The Future of Fashion Education
Monday, 7 July, 2008
The Future of Fashion Education
Industry and tertiary fashion experts will gather at Bay of Plenty Polytechnic next month for a thought provoking two-day fashion education conference organised by Fashion Industry New Zealand (FINZ).
Now entering its seventh year, the ‘HP: FINZ Education Conference’ provides a national forum for the exchange of new ideas and perspectives on fashion education at tertiary level.
“This year we’ll look at ‘The Future of Fashion’ within a local and global context; examining emerging technology and fresh approaches to education and the business of fashion,” says Mapihi Opai, executive officer at FINZ.
Prior to the event, little communication existed between New Zealand’s fashion schools, which developed and delivered fashion curriculums in relative isolation from one another and, in part, the industry.
“The FINZ Education Conference has been instrumental in forging links between fashion educators and the apparel industry throughout New Zealand,” says Mandy Smith, head of fashion at Auckland University Technology.
“This type of regular discourse between tertiary educators and industry is entirely unique, resulting in fashion graduates that are far more employable.”
More than 50 fashion educators from around the country will converge in Tauranga for the ‘HP: FINZ Education Conference’, an unparalleled industry-driven initiative that facilitates cooperation and alignment between the tertiary sector and apparel industry.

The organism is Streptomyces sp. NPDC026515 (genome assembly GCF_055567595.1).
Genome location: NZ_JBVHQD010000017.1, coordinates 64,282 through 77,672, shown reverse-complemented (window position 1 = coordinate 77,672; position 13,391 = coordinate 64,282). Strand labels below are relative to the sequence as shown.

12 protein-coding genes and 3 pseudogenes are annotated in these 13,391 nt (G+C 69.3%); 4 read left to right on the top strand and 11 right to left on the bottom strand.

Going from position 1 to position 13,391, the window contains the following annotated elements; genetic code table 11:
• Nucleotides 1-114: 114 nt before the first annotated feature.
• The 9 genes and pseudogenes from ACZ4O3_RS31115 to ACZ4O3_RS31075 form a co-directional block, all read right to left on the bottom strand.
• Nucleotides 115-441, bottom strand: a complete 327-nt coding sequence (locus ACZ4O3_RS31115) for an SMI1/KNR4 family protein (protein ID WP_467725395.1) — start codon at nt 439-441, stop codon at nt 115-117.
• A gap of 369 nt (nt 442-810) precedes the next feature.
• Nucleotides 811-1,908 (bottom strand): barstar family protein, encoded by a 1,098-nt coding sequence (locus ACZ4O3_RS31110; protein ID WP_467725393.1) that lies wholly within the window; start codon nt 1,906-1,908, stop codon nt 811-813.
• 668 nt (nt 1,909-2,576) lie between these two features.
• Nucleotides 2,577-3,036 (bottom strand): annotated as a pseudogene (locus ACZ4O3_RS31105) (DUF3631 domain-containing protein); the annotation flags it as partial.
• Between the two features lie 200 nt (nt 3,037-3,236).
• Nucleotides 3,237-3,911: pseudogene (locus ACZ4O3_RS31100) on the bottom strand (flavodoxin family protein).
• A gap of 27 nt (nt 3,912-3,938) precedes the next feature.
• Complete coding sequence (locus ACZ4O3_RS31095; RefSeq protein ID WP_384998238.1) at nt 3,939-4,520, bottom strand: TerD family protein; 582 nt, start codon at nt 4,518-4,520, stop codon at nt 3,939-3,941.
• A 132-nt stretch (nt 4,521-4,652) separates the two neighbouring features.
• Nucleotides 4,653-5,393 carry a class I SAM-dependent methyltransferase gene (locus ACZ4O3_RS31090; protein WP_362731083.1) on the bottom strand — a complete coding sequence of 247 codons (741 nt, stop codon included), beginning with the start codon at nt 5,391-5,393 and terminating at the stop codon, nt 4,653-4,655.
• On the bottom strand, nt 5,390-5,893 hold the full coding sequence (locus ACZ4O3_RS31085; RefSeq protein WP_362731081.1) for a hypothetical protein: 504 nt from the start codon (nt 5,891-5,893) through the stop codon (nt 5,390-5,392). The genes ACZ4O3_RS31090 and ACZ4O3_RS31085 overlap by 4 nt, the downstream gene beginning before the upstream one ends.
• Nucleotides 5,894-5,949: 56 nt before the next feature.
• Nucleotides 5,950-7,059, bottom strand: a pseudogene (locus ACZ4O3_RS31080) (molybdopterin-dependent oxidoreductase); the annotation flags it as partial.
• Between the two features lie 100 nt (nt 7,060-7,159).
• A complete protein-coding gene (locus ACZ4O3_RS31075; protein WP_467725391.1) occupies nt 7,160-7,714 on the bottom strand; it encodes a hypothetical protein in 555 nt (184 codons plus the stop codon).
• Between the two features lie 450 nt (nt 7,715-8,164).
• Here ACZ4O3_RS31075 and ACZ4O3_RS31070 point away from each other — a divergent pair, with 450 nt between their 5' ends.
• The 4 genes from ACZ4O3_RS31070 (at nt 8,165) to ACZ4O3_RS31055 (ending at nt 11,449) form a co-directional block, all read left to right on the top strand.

“The focus of this year’s conference [The Future of Fashion] is particularly significant for the education sector in helping to ensure that we remain current and aligned with industry needs in a rapidly changing global market,” says Debra Laraman, fashion programme coordinator at Bay of Plenty Polytechnic.
In-keeping with the global trend towards eco-fashion and sustainable business, Ecostore founder, Malcolm Rands, will deliver this year’s keynote presentation.
“Our fashion industry has a great opportunity to get more creative around sustainability,” says Rands. “We can show real leadership in this area by sourcing organic and fair trade fabrics and dyes, and by reusing fabric off-cuts.”
Other key speakers on day-one include Dr Joan Farrer, an associate professor in fashion, textiles and sustainability, and acting director of the Textile & Design Laboratory at AUT. With extensive commercial expertise in the UK and Europe, Farrer has held academic and research posts at London’s Royal College of Art and Central Saint Martins College, and will discuss international directions in fashion education.
Kiwi fashion publicist, stylist and event producer, Chris Lorimer from Mint Condition, will examine the future of fashion PR and marketing.
“PR and marketing has become increasingly pivotal to New Zealand fashion, with the continuation of Fashion Week and an increase in media outlets; not just print and television, but more importantly online,” says Lorimer.
“From the forum to the blog, from Facebook to their own website; a designer’s presence online is the way of the future.”
The first day will conclude with a much
anticipated industry panel discussion on ‘The Future of
Fashion’, led by event founder and director of Fashion
Personnel, Donna Whittle, who will be joined by a dynamic
cross-section of industry